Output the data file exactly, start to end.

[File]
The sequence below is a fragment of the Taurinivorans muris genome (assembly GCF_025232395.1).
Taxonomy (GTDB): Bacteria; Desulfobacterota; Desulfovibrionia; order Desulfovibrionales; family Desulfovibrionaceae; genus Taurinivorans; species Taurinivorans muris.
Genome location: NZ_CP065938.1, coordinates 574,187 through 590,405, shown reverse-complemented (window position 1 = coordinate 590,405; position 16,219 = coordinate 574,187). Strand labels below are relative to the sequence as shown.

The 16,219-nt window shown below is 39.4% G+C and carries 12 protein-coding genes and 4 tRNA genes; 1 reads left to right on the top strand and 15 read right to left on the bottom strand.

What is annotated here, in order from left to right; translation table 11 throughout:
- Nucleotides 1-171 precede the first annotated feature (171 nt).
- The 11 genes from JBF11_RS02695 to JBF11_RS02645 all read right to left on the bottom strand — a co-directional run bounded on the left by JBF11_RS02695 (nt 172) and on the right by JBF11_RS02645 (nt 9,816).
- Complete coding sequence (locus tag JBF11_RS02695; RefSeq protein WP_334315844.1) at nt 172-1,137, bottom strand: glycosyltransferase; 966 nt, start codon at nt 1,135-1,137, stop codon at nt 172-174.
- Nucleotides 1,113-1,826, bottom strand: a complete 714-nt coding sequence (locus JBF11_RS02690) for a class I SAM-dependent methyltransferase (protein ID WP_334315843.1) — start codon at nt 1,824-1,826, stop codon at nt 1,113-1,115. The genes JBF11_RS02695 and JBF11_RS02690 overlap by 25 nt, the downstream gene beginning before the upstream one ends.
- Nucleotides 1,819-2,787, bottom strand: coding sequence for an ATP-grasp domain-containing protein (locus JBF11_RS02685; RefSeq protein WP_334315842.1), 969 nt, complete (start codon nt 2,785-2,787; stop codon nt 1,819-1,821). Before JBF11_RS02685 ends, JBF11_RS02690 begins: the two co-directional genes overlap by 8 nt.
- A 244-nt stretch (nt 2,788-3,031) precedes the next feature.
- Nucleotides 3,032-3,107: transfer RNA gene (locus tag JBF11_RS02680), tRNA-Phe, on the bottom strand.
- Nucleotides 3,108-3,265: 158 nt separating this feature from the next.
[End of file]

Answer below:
The sequence below is a fragment of the Taurinivorans muris genome (assembly GCF_025232395.1).
Taxonomy (GTDB): Bacteria; Desulfobacterota; Desulfovibrionia; order Desulfovibrionales; family Desulfovibrionaceae; genus Taurinivorans; species Taurinivorans muris.
Genome location: NZ_CP065938.1, coordinates 574,187 through 590,405, shown reverse-complemented (window position 1 = coordinate 590,405; position 16,219 = coordinate 574,187). Strand labels below are relative to the sequence as shown.

The 16,219-nt window shown below is 39.4% G+C and carries 12 protein-coding genes and 4 tRNA genes; 1 reads left to right on the top strand and 15 read right to left on the bottom strand.

What is annotated here, in order from left to right; translation table 11 throughout:
- Nucleotides 1-171 precede the first annotated feature (171 nt).
- The 11 genes from JBF11_RS02695 to JBF11_RS02645 all read right to left on the bottom strand — a co-directional run bounded on the left by JBF11_RS02695 (nt 172) and on the right by JBF11_RS02645 (nt 9,816).
- Complete coding sequence (locus tag JBF11_RS02695; RefSeq protein WP_334315844.1) at nt 172-1,137, bottom strand: glycosyltransferase; 966 nt, start codon at nt 1,135-1,137, stop codon at nt 172-174.
- Nucleotides 1,113-1,826, bottom strand: a complete 714-nt coding sequence (locus JBF11_RS02690) for a class I SAM-dependent methyltransferase (protein ID WP_334315843.1) — start codon at nt 1,824-1,826, stop codon at nt 1,113-1,115. The genes JBF11_RS02695 and JBF11_RS02690 overlap by 25 nt, the downstream gene beginning before the upstream one ends.
- Nucleotides 1,819-2,787, bottom strand: coding sequence for an ATP-grasp domain-containing protein (locus JBF11_RS02685; RefSeq protein WP_334315842.1), 969 nt, complete (start codon nt 2,785-2,787; stop codon nt 1,819-1,821). Before JBF11_RS02685 ends, JBF11_RS02690 begins: the two co-directional genes overlap by 8 nt.
- A 244-nt stretch (nt 2,788-3,031) precedes the next feature.
- Nucleotides 3,032-3,107: transfer RNA gene (locus tag JBF11_RS02680), tRNA-Phe, on the bottom strand.
- Nucleotides 3,108-3,265: 158 nt separating this feature from the next.